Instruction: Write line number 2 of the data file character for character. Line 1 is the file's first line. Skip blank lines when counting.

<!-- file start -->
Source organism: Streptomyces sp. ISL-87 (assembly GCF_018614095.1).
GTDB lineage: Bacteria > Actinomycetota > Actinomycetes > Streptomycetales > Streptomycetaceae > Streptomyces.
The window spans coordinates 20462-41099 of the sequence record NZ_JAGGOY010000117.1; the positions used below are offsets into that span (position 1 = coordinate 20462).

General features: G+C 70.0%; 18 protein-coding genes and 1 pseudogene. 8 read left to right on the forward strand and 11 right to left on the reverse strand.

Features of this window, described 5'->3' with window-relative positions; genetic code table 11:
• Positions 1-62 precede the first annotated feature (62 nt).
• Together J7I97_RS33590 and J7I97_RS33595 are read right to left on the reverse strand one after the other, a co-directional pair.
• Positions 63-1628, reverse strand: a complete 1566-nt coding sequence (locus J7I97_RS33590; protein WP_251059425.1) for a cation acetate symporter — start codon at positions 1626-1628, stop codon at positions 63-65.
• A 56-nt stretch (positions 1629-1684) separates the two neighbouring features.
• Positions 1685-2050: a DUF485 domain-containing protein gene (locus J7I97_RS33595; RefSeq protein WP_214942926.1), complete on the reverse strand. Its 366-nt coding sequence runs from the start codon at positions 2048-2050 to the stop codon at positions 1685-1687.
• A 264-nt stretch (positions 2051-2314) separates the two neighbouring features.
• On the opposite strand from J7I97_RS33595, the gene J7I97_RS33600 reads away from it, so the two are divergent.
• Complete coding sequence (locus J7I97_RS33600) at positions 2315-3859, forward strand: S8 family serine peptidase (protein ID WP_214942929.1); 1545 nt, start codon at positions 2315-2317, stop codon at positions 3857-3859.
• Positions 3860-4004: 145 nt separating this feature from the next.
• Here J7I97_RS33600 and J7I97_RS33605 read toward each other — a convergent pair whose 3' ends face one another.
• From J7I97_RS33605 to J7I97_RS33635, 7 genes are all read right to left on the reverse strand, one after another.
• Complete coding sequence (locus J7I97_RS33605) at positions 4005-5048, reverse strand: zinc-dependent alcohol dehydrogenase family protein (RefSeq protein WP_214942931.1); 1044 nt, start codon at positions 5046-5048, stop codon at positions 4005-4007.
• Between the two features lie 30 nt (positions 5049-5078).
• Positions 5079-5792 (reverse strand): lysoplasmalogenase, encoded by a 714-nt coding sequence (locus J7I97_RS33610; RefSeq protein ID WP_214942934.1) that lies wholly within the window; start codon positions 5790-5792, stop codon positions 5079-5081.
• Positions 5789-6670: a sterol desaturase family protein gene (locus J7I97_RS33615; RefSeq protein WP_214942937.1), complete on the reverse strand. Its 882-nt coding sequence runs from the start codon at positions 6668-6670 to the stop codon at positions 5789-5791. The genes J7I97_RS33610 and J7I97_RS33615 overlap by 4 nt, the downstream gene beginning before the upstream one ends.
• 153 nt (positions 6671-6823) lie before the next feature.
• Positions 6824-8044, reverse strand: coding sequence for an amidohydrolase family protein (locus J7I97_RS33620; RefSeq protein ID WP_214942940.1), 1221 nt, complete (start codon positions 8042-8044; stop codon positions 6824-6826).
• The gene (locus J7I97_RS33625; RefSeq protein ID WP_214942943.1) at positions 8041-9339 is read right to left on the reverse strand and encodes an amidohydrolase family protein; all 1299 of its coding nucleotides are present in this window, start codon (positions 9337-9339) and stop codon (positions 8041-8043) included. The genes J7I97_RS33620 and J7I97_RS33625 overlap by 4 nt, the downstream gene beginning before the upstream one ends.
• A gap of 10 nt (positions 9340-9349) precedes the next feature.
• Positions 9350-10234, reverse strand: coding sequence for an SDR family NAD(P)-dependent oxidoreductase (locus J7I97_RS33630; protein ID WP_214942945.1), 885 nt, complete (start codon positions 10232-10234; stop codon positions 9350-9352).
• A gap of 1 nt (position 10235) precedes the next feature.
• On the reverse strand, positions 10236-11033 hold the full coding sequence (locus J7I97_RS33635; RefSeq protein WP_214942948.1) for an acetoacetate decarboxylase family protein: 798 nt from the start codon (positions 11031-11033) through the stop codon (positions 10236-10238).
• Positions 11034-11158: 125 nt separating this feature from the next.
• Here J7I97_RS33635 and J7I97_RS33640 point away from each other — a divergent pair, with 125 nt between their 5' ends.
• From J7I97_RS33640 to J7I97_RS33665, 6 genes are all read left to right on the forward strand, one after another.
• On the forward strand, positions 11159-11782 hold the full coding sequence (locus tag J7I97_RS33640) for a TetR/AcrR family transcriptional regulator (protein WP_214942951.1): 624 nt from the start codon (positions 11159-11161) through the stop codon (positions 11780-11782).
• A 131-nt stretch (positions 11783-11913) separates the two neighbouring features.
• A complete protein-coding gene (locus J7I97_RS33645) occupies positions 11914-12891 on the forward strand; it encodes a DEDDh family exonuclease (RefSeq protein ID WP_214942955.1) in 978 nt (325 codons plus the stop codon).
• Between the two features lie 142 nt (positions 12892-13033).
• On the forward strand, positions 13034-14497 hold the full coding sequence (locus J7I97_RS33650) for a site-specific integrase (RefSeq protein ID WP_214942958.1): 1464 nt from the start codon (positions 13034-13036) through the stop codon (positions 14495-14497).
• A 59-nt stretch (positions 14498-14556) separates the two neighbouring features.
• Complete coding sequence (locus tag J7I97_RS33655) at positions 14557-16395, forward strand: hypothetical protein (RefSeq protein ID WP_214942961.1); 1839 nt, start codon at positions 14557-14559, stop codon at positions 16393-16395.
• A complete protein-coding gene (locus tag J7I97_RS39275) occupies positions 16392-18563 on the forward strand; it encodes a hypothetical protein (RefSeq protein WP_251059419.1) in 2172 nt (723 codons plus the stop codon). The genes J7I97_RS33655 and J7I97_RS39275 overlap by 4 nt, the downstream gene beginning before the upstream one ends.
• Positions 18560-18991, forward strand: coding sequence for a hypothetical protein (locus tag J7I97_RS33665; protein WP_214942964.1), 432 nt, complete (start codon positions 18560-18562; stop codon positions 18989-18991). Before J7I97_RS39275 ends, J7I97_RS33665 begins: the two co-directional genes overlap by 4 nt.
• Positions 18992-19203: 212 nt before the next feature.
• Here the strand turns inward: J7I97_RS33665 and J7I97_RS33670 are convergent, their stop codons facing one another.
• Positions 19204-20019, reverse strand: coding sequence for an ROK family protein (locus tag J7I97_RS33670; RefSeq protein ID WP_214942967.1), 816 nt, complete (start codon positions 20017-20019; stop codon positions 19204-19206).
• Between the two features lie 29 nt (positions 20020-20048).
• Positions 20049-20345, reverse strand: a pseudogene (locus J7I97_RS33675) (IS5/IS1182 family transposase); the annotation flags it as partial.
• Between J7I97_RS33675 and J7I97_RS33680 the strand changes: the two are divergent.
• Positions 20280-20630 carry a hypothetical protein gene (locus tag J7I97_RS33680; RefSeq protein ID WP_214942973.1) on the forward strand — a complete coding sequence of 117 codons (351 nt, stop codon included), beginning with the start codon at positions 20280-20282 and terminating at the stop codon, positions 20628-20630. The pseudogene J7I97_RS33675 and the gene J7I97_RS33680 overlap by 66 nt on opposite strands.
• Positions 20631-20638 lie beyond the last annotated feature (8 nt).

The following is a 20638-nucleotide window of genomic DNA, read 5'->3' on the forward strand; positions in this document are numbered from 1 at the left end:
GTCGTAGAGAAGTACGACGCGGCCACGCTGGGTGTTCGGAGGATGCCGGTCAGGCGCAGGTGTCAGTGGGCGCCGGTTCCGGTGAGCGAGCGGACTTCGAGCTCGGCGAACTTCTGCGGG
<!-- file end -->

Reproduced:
GTDB lineage: Bacteria > Actinomycetota > Actinomycetes > Streptomycetales > Streptomycetaceae > Streptomyces.